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DOI

10.22543/7674.81.P161166

Abstract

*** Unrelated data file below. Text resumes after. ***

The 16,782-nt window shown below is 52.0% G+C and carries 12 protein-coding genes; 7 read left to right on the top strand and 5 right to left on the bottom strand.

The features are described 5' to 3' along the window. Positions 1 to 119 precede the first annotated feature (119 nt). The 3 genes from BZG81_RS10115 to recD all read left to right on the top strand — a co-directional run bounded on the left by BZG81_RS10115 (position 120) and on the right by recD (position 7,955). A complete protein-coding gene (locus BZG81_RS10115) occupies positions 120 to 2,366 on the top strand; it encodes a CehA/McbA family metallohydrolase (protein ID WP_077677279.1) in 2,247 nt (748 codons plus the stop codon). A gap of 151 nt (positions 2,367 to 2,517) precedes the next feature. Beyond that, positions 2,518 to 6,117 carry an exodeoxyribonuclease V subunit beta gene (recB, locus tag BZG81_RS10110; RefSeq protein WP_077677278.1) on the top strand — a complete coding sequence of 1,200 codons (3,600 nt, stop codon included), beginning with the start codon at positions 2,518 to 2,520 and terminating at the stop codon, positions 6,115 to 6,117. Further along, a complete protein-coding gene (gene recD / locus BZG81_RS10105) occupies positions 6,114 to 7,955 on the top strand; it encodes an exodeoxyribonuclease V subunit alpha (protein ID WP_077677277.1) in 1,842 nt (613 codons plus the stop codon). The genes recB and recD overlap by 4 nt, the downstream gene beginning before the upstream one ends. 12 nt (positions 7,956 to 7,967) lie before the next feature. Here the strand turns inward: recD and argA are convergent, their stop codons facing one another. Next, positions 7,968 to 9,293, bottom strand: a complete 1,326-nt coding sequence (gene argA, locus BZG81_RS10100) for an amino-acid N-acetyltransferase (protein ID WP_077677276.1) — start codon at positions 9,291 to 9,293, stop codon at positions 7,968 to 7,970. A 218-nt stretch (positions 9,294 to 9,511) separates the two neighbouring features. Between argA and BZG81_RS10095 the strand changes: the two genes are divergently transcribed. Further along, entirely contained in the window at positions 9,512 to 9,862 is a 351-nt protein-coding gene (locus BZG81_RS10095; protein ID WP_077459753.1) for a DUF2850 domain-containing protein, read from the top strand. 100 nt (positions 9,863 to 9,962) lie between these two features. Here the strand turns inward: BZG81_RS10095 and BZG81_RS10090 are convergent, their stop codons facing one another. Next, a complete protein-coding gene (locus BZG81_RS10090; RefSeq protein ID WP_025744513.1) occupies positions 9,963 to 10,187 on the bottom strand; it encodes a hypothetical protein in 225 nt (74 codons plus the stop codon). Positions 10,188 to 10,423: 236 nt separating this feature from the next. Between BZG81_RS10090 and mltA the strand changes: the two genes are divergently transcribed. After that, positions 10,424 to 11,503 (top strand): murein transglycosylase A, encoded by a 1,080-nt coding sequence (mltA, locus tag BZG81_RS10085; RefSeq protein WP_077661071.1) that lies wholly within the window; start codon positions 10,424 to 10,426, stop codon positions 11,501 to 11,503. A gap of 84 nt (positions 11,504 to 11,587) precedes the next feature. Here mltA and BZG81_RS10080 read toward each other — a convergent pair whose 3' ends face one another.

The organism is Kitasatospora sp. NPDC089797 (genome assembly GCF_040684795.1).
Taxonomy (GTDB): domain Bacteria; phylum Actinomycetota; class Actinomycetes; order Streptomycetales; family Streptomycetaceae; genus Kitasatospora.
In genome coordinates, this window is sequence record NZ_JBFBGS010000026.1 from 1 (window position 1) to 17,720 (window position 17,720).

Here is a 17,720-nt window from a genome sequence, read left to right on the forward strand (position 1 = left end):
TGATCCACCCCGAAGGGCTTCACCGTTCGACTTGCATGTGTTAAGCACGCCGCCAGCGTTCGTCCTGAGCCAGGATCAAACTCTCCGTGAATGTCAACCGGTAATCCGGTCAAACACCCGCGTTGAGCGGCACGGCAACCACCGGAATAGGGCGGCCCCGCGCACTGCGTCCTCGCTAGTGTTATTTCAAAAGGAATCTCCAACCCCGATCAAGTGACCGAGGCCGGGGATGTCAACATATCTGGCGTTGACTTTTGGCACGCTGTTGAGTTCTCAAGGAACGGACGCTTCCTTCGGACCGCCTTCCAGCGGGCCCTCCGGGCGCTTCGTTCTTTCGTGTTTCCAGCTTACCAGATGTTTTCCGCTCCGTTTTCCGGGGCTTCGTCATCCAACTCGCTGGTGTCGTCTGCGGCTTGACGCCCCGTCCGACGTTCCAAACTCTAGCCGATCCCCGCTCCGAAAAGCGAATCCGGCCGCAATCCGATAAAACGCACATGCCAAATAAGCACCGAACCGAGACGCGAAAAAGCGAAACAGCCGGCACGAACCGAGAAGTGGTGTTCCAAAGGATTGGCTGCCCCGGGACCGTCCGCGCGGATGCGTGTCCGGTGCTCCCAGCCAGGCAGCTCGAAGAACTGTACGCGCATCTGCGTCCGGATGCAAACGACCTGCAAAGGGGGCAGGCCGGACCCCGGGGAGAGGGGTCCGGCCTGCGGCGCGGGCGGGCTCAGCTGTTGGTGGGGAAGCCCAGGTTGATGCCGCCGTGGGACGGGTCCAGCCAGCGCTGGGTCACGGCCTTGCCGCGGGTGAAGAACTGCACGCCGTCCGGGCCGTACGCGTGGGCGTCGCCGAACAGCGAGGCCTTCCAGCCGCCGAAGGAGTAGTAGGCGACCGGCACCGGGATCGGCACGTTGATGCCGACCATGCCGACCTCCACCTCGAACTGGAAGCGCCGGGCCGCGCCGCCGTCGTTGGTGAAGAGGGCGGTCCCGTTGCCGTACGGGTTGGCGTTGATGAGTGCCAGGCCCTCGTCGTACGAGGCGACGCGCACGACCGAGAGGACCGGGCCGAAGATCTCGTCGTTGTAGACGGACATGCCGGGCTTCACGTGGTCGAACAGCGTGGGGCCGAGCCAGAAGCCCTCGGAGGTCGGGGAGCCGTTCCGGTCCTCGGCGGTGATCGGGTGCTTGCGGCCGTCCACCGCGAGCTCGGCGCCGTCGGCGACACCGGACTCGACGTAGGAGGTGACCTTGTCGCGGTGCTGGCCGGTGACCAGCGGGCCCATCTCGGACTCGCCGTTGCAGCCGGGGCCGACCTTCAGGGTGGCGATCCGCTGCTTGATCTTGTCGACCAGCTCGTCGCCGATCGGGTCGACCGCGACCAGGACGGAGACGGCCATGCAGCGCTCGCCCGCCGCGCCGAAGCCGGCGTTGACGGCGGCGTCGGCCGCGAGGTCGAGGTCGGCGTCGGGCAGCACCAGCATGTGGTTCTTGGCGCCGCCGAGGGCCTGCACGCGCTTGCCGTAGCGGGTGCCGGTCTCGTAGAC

Esophageal tumors are uncommon in pediatric population and most of them are benign. Esophageal hamartomas have been reported extremely rare in children. These can present as intramural tumors of the esophageal wall or as polyps. Dysphagia is the main symptom described in their case, but other specific symptoms are also reported. Such symptoms encountered in clinical practice are represented by obstructive apnea episodes and bradycardia, poor weight gain, epigastric or retrosternal pain, hematemesis or melena, dysphonia or tracheal sounds. Diagnosis can be delayed due to the insidious onset and non-specific symptoms, therefore patient’s compliance to follow-up and broad, careful evaluation are mandatory. Preoperative imagistic assessment is extremely important for a precise definition of the tumor’s anatomical relations, especially when facing large tumors located in the posterior mediastinum. Herein we report a case of a large chondromatous polypoid hamartoma of the esophagus in a 9 years old boy, emphasizing over the diagnosis and surgical challenges we have met, along with comments on illustrative similar cases reported in the literature.

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